The Last Post Ceremony commemorating the service of (1939) Private Frank Franklin, 14th Battalion, AIF, First World War.

Accession Number AWM2022.1.1.20
Collection type Film
Object type Last Post film
Maker Australian War Memorial
Place made Australia: Australian Capital Territory, Canberra, Campbell, Australian War Memorial
Date made 20 January 2022
Conflict First World War, 1914-1918
Copyright Item copyright: © Australian War Memorial
Creative Commons License This item is licensed under CC BY-NC

The Last Post Ceremony is presented in the Commemorative area of the Australian War Memorial each day. The ceremony commemorates more than 102,000 Australians who have given their lives in war and other operations and whose names are recorded on the Roll of Honour. At each ceremony the story behind one of the names on the Roll of Honour is told. Hosted by Sharon Bown, the story for this day was on (1939) Private Frank Franklin, 14th Battalion, AIF, First World War.

Film order form
Speech transcript

1939 Private Frank Franklin, 14th Battalion, AIF
KIA: 27 August 1915

Today we remember and pay tribute to Private Frank Franklin.

Frank Franklin was born in 1893, the third of five children born to William and Emma Franklin of Milltown, near Heywood, in the south-west of Victoria. Franklin attended the local school at Mount Eckersley, and later worked as an engine driver. He also received training for farm work, and was a member of the local Heywood Rifle Club.

Franklin enlisted in the Australian Imperial Force on 20 January 1915, and soon began training with the reinforcements of the 14th Infantry Battalion, part of the 4th Brigade of the 4th Division. Franklin’s brother Benjamin enlisted two days later and later served in the 13th Australian Light Horse Regiment, winning a military medal while serving on the Western Front in France in 1918.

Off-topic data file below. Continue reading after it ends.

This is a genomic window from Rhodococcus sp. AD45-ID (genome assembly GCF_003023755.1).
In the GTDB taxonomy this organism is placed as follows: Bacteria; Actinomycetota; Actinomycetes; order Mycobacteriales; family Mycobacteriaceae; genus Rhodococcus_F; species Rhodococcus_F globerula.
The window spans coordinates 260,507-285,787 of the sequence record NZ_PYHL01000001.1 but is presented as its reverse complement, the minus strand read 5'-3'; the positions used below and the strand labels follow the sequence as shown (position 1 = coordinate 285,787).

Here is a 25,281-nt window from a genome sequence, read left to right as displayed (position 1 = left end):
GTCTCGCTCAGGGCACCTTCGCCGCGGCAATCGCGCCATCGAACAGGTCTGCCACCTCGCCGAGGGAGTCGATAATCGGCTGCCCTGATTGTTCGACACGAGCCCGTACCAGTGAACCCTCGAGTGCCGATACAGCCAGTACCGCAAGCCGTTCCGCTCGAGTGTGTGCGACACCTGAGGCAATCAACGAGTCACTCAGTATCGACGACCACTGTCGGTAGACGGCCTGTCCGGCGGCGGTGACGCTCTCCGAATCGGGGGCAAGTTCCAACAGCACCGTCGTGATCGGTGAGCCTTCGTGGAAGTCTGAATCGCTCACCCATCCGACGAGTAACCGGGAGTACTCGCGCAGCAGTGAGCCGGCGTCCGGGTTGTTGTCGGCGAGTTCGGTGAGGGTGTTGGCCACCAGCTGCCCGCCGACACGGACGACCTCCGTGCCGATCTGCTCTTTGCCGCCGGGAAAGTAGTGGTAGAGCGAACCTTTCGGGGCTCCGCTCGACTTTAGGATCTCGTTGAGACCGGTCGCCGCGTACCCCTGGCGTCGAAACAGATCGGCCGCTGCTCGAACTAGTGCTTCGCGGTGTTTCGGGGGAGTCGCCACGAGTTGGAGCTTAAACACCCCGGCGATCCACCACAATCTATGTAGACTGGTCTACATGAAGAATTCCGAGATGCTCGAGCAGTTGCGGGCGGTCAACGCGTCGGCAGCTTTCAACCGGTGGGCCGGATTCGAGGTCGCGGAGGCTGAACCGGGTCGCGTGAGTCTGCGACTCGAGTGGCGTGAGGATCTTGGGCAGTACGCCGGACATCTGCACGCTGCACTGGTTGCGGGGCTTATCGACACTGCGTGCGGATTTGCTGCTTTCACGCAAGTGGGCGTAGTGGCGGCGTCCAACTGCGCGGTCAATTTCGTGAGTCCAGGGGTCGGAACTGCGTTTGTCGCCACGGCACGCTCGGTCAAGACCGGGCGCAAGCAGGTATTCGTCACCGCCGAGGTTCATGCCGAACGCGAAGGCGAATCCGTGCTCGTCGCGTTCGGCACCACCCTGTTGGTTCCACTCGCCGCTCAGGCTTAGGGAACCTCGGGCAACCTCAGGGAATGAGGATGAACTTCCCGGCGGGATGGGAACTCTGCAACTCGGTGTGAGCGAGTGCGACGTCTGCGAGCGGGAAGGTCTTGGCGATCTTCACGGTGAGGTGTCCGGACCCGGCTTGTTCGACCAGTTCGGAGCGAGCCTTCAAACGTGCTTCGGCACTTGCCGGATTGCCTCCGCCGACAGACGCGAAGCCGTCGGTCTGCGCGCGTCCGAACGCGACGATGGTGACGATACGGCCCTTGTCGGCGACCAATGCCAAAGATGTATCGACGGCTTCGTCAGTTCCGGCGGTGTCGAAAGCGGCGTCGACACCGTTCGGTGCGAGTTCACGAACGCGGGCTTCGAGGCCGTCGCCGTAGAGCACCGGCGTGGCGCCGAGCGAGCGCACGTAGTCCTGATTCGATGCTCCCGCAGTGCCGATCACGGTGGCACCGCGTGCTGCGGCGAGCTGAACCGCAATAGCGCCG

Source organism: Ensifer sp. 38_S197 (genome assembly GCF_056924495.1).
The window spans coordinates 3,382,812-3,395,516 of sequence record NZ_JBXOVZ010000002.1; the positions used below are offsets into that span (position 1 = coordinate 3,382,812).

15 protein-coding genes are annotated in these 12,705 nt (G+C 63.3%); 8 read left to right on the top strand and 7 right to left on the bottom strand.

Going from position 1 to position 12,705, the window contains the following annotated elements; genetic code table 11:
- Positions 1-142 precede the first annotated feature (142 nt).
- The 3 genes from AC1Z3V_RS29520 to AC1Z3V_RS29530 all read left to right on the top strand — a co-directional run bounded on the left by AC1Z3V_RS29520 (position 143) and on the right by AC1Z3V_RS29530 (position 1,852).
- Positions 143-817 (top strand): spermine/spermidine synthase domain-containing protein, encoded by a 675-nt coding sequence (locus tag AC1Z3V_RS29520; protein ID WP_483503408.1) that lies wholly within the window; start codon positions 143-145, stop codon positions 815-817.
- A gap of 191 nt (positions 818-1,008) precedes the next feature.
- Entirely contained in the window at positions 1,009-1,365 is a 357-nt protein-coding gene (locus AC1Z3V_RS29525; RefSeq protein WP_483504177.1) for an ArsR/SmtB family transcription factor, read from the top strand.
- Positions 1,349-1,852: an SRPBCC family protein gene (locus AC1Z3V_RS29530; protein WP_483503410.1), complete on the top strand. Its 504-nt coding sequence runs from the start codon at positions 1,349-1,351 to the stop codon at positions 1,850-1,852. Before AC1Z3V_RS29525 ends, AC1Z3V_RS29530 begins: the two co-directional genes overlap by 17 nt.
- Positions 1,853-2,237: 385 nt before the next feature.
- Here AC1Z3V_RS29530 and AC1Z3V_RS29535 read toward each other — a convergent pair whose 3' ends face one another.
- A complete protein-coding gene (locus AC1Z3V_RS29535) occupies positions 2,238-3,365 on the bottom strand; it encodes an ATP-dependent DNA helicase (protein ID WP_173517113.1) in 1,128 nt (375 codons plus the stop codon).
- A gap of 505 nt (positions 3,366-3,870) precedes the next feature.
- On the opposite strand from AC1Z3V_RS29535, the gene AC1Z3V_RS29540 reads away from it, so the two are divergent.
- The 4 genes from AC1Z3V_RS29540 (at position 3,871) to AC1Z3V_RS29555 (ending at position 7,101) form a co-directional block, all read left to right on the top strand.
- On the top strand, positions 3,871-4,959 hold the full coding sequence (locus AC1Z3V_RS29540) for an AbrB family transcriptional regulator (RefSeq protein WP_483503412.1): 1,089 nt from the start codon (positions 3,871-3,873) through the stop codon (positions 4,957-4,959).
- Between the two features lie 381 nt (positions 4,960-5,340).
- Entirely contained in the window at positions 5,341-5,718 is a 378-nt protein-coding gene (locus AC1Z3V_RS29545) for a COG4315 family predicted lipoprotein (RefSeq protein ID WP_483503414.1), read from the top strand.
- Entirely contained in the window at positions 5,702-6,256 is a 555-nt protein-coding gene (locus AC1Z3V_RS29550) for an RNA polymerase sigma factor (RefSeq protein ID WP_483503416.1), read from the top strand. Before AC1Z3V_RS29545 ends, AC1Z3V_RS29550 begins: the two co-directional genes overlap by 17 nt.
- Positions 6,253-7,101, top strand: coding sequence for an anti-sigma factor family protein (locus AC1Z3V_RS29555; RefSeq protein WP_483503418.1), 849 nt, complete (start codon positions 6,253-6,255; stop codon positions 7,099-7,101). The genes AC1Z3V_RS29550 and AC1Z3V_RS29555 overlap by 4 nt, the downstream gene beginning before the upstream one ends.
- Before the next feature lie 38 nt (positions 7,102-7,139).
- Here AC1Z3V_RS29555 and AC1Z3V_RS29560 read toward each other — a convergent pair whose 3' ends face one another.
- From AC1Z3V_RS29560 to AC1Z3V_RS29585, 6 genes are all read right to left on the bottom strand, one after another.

After a brief period of training, Private Frank Franklin sailed for Egypt, and in June 1915 joined the Mediterranean Expeditionary Force, bound for Gallipoli.

Franklin was on Gallipoli for less than a month before being evacuated to Egypt suffering from dysentery, he would not rejoin his unit until mid-August.

Just days after he returned to Gallipoli, Franklin took part in the Australian, Indian, New Zealand and British attempt to seize an area of high ground known as Hill 60. The attack on Hill 60 was intended to expand the territory held by the allies near Anzac Cove and protect freshly landed British forces at nearby Suvla Bay.

The first attack, which began on 21 August, managed to gain part of the hill, but not the well-defended high ground. A second attack the next day by the Australian 5th Brigade also failed with terrible casualties.

The final attempt to take Hill 60 began on the afternoon of 27 August and lasted for three days. Australian, British and New Zealand troops fought in a costly, confused and indecisive battle and suffered terrible casualties.

Franklin was one of 104 men of the severely depleted 14th Battalion who took part in the initial attack of 27 August. Only 30 would return to camp the following day.

Franklin was with those men as they made their way towards forward positions to make the main advance, but was shot through the head and killed instantly as he moved through a communication trench. His body was placed on the parapet of the trench to allow the rest of the men to get through, and in the chaos of the subsequent battle, his final resting place was lost.

He was 22 years old.

He was originally reported missing in action, and it was not until April 1916 that his family received confirmation that he was officially recorded as killed in action.

With no known grave, today his name is listed on the Lone Pine Memorial on Gallipoli, which commemorates more than 4,900 Australian and New Zealand servicemen who have no known grave.

Private Frank Franklin’s name is listed on the Roll of Honour on my right, among almost 62,000 Australians who died while serving in the First World War.

This is but one of the many stories of service and sacrifice told here at the Australian War Memorial. We now remember Private Frank Franklin, who gave his life for us, for our freedoms, and in the hope of a better world.

David Sutton
Historian, Military History Section

  • Video of The Last Post Ceremony commemorating the service of (1939) Private Frank Franklin, 14th Battalion, AIF, First World War. (video)